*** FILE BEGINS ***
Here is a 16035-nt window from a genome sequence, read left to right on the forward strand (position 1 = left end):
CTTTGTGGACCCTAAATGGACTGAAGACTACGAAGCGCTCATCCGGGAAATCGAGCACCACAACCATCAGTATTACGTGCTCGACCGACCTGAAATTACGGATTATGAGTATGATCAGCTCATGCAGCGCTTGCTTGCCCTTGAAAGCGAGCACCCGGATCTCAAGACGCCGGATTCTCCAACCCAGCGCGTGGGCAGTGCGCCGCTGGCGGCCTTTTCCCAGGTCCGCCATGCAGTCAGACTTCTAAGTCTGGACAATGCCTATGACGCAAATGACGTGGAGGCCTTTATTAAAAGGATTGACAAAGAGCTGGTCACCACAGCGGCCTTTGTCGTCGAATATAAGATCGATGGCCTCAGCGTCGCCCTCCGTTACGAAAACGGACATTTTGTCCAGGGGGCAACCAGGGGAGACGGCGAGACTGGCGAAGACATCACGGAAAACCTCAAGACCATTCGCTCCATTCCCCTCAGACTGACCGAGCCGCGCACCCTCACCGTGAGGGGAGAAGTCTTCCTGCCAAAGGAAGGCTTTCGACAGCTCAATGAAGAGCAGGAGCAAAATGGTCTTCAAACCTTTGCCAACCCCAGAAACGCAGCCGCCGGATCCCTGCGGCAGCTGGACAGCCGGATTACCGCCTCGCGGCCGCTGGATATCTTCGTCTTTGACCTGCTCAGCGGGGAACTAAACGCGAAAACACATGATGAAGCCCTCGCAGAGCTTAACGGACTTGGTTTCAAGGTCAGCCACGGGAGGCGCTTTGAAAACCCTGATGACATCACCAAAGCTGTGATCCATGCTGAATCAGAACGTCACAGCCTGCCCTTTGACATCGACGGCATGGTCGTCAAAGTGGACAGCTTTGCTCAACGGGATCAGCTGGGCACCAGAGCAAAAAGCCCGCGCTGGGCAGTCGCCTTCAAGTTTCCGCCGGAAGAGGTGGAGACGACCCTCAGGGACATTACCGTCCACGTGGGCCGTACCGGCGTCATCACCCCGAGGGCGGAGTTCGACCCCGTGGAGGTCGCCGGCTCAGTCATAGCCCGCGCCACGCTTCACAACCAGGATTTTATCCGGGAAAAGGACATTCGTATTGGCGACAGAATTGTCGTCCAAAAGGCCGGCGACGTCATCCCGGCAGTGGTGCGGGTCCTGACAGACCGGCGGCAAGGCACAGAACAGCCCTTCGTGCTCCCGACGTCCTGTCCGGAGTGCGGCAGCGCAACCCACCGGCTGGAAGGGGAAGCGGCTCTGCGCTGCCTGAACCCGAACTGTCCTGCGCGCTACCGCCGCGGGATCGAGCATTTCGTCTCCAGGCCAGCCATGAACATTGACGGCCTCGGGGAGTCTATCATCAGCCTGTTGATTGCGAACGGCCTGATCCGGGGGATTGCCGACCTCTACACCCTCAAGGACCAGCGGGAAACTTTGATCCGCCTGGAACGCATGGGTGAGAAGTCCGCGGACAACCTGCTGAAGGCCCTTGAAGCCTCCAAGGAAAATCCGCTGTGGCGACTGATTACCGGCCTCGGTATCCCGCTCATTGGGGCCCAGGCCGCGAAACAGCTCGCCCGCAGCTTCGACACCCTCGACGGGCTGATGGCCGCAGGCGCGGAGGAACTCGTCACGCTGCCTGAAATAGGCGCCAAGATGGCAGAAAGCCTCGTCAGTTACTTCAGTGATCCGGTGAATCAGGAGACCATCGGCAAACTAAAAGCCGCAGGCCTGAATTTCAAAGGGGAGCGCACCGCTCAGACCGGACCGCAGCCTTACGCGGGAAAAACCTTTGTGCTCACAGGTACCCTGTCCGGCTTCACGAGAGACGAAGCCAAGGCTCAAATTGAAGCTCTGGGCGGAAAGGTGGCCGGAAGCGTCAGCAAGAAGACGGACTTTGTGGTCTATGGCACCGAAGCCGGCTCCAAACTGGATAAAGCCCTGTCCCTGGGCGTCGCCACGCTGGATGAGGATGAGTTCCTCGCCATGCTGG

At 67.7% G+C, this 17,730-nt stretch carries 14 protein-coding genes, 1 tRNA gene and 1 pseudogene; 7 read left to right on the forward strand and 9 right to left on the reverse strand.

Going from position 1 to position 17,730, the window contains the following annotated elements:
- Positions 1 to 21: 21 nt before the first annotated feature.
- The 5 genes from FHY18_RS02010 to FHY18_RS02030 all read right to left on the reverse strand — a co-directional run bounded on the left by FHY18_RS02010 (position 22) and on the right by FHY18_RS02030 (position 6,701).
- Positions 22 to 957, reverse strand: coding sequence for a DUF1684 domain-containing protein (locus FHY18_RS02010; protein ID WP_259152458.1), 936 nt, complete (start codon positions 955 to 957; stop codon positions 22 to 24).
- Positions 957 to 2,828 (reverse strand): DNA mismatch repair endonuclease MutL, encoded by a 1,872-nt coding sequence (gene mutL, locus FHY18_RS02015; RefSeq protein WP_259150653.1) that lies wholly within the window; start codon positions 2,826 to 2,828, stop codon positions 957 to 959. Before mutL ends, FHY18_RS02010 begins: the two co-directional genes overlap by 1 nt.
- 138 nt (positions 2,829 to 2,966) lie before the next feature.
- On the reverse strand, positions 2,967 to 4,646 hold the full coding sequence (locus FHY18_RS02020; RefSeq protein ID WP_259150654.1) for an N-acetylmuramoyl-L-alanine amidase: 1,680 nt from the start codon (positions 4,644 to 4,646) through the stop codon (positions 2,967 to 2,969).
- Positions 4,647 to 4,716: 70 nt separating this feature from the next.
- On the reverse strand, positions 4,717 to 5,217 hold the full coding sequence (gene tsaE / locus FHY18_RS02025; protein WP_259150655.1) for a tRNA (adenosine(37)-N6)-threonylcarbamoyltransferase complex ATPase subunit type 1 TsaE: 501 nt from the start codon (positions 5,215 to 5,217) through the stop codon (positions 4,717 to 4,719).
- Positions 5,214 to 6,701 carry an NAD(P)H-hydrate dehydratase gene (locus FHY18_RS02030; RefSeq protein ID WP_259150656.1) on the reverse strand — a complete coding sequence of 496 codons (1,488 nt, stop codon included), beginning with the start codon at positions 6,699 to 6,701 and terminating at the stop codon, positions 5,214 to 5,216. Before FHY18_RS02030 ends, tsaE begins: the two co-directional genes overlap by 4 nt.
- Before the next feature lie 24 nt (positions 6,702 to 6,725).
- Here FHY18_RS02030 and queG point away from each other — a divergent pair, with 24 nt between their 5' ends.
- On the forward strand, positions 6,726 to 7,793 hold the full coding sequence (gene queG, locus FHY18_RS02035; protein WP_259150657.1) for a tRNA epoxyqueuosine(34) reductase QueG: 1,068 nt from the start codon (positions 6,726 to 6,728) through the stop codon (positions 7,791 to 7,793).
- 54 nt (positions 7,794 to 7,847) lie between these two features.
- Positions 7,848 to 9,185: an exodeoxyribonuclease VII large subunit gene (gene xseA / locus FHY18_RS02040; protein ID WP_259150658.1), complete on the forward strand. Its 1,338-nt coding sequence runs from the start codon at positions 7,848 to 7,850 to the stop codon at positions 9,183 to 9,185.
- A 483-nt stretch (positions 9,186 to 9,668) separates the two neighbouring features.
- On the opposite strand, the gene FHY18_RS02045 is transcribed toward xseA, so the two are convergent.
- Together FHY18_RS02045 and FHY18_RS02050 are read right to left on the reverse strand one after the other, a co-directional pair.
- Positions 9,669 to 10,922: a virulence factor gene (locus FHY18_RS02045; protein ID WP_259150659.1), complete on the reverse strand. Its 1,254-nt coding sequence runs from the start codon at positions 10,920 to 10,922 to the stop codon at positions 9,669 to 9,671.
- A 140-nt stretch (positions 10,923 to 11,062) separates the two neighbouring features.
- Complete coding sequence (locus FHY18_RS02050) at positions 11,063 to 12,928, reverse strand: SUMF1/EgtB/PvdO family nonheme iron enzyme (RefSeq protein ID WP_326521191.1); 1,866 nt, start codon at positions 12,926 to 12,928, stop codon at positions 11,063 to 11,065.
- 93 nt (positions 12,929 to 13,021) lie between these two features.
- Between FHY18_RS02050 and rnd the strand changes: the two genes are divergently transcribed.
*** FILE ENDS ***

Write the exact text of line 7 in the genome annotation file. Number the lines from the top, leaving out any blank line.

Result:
- Positions 22 to 957, reverse strand: coding sequence for a DUF1684 domain-containing protein (locus FHY18_RS02010; protein ID WP_259152458.1), 936 nt, complete (start codon positions 955 to 957; stop codon positions 22 to 24).